I thought what you were leading to as to why unmarried women don’t cover their hair (or more accurately don’t wear a head covering) is that wearing a head covering is a sign of being married – ie is not a pnuyah. This is one of the explanations I’ve seen.

  54. Dov says:

    Toronto Yid –

    It isn’t my intention here to explain why unmarried women might not have to cover their hair; all I was trying to demonstrate was that even for a married woman, there is no ervah issue nowadays.

    As for your reason (I believe RSRH says it in Parshas Naso), I cannot accept this as viable according to normative halacha. First of all, Rambam and Shulchan Aruch do not differentiate as such, so it’s quite a bold stance to take, simply speculating on ta’ama dikra without any evidence and using that speculation to justify arguing with rishonim. Second, we do find distinctions between besulah and be’ula, such as in the Sifre there, which tells us that Tamar covering her head after she was raped can be read (while not a necessary reading) as following this halacha. Now what exactly would such a distinction have to do with marriage?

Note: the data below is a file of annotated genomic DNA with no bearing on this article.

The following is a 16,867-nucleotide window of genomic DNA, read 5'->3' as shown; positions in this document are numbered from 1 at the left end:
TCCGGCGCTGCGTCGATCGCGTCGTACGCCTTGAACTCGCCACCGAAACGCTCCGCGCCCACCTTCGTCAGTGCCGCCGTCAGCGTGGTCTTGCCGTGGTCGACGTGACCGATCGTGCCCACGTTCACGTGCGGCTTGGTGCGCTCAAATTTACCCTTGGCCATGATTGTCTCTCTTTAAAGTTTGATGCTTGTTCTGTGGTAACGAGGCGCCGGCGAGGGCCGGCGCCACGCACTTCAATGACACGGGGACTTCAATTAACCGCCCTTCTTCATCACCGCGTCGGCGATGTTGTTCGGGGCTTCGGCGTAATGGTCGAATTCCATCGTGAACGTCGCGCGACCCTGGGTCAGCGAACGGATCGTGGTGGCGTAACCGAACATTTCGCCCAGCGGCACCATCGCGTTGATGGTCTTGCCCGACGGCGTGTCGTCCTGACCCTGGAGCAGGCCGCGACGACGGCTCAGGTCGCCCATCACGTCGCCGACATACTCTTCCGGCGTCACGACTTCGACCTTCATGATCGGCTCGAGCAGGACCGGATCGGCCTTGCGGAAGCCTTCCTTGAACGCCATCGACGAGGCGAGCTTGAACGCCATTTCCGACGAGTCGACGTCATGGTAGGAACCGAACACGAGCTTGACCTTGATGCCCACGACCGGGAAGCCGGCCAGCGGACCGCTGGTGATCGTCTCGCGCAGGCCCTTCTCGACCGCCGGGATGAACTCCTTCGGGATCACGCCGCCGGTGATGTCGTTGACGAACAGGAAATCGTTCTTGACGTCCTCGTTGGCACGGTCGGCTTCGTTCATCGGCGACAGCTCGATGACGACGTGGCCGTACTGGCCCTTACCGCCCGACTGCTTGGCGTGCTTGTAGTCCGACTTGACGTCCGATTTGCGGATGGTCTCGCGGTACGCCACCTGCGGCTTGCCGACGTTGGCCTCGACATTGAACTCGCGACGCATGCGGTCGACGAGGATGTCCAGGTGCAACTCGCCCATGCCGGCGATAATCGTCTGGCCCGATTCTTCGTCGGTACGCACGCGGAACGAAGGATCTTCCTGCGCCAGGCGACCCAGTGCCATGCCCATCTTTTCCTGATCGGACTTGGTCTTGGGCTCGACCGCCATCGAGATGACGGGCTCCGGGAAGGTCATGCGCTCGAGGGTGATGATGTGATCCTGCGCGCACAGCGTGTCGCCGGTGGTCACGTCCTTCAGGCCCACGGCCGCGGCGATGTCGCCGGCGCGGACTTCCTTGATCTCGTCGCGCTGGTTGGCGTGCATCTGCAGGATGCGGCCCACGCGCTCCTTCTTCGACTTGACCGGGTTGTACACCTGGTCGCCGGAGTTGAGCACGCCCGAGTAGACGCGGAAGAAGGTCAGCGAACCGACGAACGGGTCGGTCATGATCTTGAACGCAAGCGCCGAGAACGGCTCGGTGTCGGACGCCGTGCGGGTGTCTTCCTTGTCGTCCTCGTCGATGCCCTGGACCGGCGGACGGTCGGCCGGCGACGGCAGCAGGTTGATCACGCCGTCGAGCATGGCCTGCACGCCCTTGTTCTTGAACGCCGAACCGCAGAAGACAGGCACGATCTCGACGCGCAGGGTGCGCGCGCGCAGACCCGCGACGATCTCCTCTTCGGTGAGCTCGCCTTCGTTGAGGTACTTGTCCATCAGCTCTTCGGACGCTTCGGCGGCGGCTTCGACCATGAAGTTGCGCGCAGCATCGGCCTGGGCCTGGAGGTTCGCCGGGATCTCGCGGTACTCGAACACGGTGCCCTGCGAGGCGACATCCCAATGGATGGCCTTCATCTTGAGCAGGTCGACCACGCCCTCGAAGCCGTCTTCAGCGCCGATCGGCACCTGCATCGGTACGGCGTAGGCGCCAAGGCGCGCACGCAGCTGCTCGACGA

55. Hezi says:

    There is no issur to look at women, only to stare. But because some men who look will inevitably stare, a woman’s picture is forbidden because of lifnei iver. By the same logic, it is problematic for women to be in locations where men will see them. One way of solving that problem is by never leaving the house. But since men are forbidden to do anything other than Torah study, and working at home is impractical because the internet is forbidden, and even in eretz yisroel we have not managed to get the government to raise kollel stipends to the level that can support a family of 10+ kids, there is a real dilemma. Many frum women, though, have solved the problem by making themselves look as ugly as possible, so that there is no danger of lifnei iver when they go to work.